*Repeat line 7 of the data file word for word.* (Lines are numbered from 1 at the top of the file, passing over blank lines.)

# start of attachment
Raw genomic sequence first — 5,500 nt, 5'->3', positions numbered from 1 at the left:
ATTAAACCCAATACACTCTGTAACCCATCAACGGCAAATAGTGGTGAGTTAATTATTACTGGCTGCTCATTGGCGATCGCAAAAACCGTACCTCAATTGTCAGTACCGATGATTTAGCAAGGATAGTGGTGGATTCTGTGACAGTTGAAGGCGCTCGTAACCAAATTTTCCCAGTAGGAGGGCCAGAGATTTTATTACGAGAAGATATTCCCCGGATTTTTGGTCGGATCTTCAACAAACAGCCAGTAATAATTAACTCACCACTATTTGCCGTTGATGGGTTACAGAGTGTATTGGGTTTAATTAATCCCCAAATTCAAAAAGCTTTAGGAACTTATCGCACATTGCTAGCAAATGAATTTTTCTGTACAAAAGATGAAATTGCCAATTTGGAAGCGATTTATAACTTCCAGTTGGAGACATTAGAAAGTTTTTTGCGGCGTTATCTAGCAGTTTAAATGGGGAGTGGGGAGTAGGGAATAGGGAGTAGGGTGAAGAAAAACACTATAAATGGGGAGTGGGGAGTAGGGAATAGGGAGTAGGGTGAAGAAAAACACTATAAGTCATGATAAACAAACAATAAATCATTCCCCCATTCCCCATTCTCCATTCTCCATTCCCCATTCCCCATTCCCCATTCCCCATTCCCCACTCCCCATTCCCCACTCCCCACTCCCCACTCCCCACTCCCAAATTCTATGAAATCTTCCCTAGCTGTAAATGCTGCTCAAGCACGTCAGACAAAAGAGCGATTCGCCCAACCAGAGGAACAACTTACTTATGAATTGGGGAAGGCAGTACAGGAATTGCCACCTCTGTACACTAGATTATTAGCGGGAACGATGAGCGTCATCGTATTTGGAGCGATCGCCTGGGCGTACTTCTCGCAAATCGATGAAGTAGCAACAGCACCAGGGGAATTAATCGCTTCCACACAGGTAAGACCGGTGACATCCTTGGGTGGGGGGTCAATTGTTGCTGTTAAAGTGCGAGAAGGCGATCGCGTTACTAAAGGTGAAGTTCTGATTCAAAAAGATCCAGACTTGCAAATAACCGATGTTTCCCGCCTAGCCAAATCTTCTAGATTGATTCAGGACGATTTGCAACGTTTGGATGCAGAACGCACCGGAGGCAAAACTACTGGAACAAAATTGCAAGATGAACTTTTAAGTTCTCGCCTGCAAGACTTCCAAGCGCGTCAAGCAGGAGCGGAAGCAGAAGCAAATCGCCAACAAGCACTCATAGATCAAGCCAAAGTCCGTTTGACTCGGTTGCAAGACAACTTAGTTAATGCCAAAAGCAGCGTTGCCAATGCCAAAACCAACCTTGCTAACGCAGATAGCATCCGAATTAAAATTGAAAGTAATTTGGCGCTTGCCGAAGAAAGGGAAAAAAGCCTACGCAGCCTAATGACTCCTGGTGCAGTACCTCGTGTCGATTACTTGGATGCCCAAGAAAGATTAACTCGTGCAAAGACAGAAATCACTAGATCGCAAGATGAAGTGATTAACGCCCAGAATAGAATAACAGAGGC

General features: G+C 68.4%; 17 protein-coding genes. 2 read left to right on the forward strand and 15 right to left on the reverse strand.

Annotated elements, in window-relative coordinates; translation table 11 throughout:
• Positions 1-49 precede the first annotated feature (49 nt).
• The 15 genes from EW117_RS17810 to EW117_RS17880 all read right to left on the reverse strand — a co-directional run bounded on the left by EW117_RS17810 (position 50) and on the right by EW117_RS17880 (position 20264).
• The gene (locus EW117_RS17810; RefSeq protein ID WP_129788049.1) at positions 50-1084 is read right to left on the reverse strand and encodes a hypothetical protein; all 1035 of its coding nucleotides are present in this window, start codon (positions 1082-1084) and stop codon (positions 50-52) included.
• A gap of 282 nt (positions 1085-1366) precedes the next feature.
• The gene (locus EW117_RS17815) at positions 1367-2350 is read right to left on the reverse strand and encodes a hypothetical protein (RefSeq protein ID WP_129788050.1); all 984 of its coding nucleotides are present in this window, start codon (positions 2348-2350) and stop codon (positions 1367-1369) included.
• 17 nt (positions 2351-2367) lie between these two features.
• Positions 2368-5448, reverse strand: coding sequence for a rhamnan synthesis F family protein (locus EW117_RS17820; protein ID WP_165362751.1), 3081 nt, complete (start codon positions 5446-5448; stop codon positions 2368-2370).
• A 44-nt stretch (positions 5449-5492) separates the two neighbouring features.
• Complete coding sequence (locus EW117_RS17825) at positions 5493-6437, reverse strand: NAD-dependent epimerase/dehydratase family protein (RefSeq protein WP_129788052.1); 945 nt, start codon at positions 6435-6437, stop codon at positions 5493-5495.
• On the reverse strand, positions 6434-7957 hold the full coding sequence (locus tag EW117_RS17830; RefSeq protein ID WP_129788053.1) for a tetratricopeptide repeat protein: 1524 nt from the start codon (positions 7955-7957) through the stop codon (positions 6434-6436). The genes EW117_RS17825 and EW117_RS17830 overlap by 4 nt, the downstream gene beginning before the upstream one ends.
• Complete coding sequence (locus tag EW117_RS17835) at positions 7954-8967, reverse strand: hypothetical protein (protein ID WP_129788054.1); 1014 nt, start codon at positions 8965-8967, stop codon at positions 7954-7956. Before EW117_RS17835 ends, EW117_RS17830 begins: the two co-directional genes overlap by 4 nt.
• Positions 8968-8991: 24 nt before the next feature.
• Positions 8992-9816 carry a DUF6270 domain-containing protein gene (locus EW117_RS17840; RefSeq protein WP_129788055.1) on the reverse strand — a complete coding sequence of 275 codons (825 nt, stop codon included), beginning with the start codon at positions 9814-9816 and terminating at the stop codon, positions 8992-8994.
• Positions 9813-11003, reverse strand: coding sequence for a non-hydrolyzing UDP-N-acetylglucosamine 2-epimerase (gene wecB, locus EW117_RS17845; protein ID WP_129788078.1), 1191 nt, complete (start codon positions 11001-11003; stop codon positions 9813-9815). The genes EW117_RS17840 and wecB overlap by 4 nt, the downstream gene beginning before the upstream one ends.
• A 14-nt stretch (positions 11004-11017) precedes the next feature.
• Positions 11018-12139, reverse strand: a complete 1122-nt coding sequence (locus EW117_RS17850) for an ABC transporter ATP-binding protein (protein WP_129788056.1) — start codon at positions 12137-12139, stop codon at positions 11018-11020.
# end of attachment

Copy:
• The gene (locus EW117_RS17810; RefSeq protein ID WP_129788049.1) at positions 50-1084 is read right to left on the reverse strand and encodes a hypothetical protein; all 1035 of its coding nucleotides are present in this window, start codon (positions 1082-1084) and stop codon (positions 50-52) included.